Different customers have different wants and needs, and customer segmentation strategies can help utilities understand those differences. But what’s the best way to define customer classes? And...
Bringing Customers On Board
Realizing the benefits of smart meters.
The voice of the customer—often passive, but always powerful—has been part of energy providers’ strategic planning and program implementation initiatives for years. Whether through new rate- plan pilot programs, focus groups, or boards of directors representation, customers have expressed their concerns rationally and emotionally about commodity-price fluctuations, rising commodity prices, relative lack of control over consumption, and demand for renewable energy coupled with less reliance upon petroleum-based fuel sources.
Advanced metering infrastructure (AMI) and smart metering hold the promise of tangible cost, quality, and service improvements, but to realize those benefits, the customer will need to accept a new role by not just speaking out, but engaging with the utility and taking positive action. End users will have to move beyond passive input and take an active role in defining requirements for new and improved services, influencing operational improvements, and participating actively in programs and services that lead to improvements—all of which requires a change in long-established patterns of behavior.
Utility companies have been under pressure to address energy efficiency through AMI and smart-grid technologies. The implications of this shift create new mandates for utilities: to conduct strategic planning in an environment marked by patchwork legislation and non-integrated regulatory policy, to manage declining resource skill sets to address the demands of changing demand profiles, and to evaluate investment challenges for power portfolio diversification.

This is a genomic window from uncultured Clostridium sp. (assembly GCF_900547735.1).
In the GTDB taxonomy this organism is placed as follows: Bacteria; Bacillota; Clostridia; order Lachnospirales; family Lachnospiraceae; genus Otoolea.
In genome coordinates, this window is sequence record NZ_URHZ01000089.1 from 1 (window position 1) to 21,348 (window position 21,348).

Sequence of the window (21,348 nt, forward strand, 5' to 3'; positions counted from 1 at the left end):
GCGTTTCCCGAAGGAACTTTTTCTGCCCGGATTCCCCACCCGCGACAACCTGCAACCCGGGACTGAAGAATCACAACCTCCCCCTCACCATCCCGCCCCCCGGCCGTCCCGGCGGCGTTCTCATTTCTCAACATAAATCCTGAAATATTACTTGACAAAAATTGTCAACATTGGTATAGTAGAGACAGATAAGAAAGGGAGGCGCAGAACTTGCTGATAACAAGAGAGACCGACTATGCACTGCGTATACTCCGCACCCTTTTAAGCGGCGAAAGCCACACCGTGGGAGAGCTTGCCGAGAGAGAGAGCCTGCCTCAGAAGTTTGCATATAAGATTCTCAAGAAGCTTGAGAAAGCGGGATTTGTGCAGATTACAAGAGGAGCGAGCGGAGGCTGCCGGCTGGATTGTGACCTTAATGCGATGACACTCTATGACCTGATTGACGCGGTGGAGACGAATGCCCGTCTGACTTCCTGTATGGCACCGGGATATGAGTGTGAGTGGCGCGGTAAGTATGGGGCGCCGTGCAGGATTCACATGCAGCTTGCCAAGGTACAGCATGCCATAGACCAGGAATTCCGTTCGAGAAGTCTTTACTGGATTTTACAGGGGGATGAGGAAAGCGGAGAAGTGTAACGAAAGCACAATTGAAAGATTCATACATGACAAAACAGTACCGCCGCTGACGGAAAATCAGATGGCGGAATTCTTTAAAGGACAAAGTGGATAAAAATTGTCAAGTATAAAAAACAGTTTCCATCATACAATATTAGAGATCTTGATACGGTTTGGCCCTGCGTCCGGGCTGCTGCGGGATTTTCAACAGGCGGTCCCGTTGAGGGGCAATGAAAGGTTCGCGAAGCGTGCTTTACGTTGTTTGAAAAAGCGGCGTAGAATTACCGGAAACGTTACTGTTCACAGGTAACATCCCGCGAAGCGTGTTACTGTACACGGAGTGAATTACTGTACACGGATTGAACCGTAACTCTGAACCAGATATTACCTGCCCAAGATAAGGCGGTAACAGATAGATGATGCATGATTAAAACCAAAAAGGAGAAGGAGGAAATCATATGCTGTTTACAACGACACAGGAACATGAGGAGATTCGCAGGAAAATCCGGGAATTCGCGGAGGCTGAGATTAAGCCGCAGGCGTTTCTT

Rate cases submitted to public utility commissions often focus on operational improvements, but that focus typically is on low-hanging fruit related to reductions in infrastructure and overhead costs associated with manual meter reading and outage-management service operations. Some rate cases go a step further and suggest that technology improvements will add value through detailed data analysis that supports optimized grid control and improved load management, or through reduced commodity pricing for customers using demand-response programs.
The ideals and objectives are solid. It is timely and appropriate to advance them to improve customer service, utility cost structures, and the future viability of today’s utilities. Utilities must continue to drive operational improvements to meet regulatory, customer-initiated, and competitive challenges.
But action is required on both sides of the equation. The customer has a role to play, and utilities must educate the customer about new rate programs and the steps both sides must take to realize the benefits. Utilities should provide business intelligence portals to facilitate customer analysis. In fact, the utility has an obligation to make consumption information available to facilitate customer decision making and to drive customer interest, adoption, and behavior. On the other hand, customers must learn how to use these new tools, interpret data, participate in energy conservation and load-shifting activities, and understand the value that AMI brings.
Simply stated, utilities must re-engineer the customer’s perception of the utility relationship—in effect, re-engineering the customers themselves. The smart-grid value proposition cannot be achieved by the utility alone,